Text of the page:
HARTFORD, CT — House Speaker Joe Aresimowicz said the House plans to override Gov. Ned Lamont’s veto of a bill regarding guidelines for restaurant workers regardless of whether the Senate will follow suit.
At odds with his brothers and sisters in Connecticut’s labor unions Aresimowicz thinks there’s a lot of confusion about what the bill does or doesn’t do.
“Unfortunately the labor unions have sent letters opposing the veto override and asking members of the General Assembly to sustain the veto. My personal opinion, I think that’s a mistake,” Aresimowicz said.
The Connecticut AFL-CIO and the Connecticut State Building Trades Council issued a statement Friday in support of Lamont’s veto. They said overriding the bill “would eliminate wage protections for Connecticut’s tipped workers,” and it “was passed without debate or public hearings.”
Aresimowicz said they are trying to help small businesses who have been hit with class action lawsuits because of the advice the Department of Labor has been giving them since 2015.
“To be told you are being sued for something you were told to do is preposterous,” House Minority Leader Themis Klarides, R-Derby, said.
She said repassing this bill is the very least the General Assembly can do to show business in Connecticut “we have your back.”
“This is not an issue of business vs. workers. This is a workers bill,” Klarides said.
But Lamont, the former small business owner, said he vetoed the bill because it would deprive restaurants workers who have sued restaurants their day in court.
“Restaurant workers across our state say they went to work under rules that promised them a higher wage than they were paid,” Lamont said. “The legislature knows this bill is unfair and likely illegal.”
Scott Dolch, executive director of the Connecticut Restaurant Association, said restaurants have been operating for years under the 80/20 guidelines.
Those guidelines essentially say restaurant owners don’t need to keep track of all the sidework servers do when they’re not waiting on customers as long as they don’t spend more than 20 percent of their time on those tasks.
Barry Jessurun, owner of Green Valley Hospitality, which is one of the restaurant groups being sued said they employ about 140 people.
He said they didn’t even know there were inconsistencies in the law until they were sued.
“We’re an important employer in our state,” Jessurun said. “And something like this could be very devastating to our business to the point that we might have to close to pay the potential fines.”
Jessurun’s company which operates several restaurants including the Vanilla Bean Cafe in Pomfret and 85 Main in Putnam, was sued on May 31. The class action lawsuit filed by a server says that the restaurant didn’t keep track of the time a server spent waiting on customers and doing side work like filling ketchup bottles or rolling silverware so it should have paid its servers the full minimum wage.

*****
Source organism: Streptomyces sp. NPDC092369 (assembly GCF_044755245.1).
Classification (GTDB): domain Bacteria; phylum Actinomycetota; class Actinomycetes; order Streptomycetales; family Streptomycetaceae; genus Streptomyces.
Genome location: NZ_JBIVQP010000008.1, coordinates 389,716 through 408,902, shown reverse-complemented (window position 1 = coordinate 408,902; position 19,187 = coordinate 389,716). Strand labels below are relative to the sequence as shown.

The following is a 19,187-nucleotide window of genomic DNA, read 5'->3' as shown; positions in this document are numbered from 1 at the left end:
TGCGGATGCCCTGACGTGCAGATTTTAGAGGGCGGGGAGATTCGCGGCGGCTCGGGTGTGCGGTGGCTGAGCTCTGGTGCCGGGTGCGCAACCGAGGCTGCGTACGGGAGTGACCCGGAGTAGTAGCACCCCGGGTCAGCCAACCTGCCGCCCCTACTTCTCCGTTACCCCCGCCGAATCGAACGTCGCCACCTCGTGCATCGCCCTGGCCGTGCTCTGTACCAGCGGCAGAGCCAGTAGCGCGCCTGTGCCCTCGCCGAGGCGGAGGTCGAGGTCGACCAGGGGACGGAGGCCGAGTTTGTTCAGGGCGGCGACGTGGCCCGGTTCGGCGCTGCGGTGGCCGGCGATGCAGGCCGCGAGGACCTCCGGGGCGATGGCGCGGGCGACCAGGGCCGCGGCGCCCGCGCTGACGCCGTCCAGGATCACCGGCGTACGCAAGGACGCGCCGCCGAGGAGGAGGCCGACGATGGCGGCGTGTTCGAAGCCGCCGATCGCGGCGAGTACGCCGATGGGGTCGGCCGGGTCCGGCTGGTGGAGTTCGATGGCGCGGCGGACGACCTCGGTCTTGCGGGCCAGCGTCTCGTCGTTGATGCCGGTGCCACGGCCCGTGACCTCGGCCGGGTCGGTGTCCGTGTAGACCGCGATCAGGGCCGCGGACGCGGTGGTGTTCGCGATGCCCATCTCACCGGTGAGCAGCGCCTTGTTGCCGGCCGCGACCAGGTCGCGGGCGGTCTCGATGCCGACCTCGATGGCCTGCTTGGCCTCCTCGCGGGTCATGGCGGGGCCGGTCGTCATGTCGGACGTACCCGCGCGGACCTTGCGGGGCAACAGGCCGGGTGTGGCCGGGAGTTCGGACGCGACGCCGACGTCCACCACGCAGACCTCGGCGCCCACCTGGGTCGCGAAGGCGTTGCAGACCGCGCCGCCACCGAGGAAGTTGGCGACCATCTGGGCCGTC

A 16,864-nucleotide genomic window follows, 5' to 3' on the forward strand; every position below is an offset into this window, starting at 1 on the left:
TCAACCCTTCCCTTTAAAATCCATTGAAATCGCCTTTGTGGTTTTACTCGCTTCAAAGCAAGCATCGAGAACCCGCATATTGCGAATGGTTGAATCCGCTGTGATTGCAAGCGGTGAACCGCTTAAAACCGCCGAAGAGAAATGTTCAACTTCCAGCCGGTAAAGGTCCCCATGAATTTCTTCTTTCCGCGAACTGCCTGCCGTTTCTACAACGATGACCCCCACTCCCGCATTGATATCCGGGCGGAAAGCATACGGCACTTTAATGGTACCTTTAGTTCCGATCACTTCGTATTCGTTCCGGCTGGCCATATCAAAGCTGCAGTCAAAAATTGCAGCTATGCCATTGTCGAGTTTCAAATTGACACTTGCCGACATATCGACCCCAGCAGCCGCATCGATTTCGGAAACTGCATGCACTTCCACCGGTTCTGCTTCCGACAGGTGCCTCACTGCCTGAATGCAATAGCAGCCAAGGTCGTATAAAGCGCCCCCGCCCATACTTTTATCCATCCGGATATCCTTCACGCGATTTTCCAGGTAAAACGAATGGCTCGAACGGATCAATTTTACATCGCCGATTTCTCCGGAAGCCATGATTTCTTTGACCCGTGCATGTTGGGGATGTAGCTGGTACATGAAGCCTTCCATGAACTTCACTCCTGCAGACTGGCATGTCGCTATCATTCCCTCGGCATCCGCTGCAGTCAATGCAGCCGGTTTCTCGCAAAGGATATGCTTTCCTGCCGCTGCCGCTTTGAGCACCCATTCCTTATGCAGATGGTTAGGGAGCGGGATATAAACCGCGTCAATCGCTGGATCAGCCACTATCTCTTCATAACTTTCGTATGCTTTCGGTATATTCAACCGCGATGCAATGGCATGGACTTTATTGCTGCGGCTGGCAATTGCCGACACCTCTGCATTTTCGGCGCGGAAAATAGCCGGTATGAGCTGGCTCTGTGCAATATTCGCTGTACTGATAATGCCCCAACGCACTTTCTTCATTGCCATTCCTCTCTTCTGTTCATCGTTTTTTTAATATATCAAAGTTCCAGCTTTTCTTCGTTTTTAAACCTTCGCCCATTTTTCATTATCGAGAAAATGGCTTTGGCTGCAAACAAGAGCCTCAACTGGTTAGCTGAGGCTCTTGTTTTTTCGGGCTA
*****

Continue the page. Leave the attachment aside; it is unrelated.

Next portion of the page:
When a server or bartender is waiting on a tipped customer their hourly wage is lower than the minimum wage. The lawsuit says the restaurant owners deprived these servers of possibly hundreds of thousands of dollars by failing to keep track of the time differential.
Aresimowicz said Jessurun and other restaurant owners should not be punished for following the advice the Department of Labor gave.
“It’s just not fair. It’s not fair,” Aresimowicz said.
The restaurant issue never had a public hearing and was added to HB 5001 late in the legislative session.
“There was a mistake made and we’re trying to rectify it,” Aresimowicz said.
He said the issue was raised and the lawsuits were being filed and they felt they had to act.
If that was the case then Lamont said they shouldn’t have passed it as a strike all amendment in the waning hours of the last day of the legislative session.
“Had the bill been raised earlier in the session, we could have vetted the proposal fully through the committee process and provided the public an opportunity to be heard,” Lamont said. “Prior to and since my veto, my staff has attempted to find a compromise that would strike the retroactive and illegal provisions of the bill.”
Lamont said the Department of Labor is not involved in these current lawsuits which are being brought by restaurant workers seeking to be made whole for wages they claim they are owed.
“These workers are entitled to their day in court,” Lamont said.
Ryan O’Donnell, an attorney for the Connecticut Restaurant Association, said any judge or jury will be looking at the regulations Connecticut currently has on the books, which are inconsistent with the guidelines printed by the Department of Labor in 2015.
“Rather than evaluating this case with a regulation that’s patently unfair to restaurant owners, we needed to take a step back and make sure we have a fair process,” O’Donnell said.
He said what’s currently “on the books is unfair,” and that’s why lawmakers voted to review it.
Aresimowicz said the state gave these restaurant owners bad advice.
“It was our advice they were following and not to step in and fix it would be rare,” Aresimowicz said.
The Senate has still not decided whether it will override the bill.
“The Senate Democrats will be caucusing on Monday to determine whether we plan to vote on any veto overrides sent to the Senate by the House,” Senate President Martin Looney, D-New Haven, said.
Senate Republican Leader Len Fasano, R-North Haven, said his caucus will support an override.
“This is just clarifying existing law and therefore we should override this bill,” Fasano told reporters earlier this week.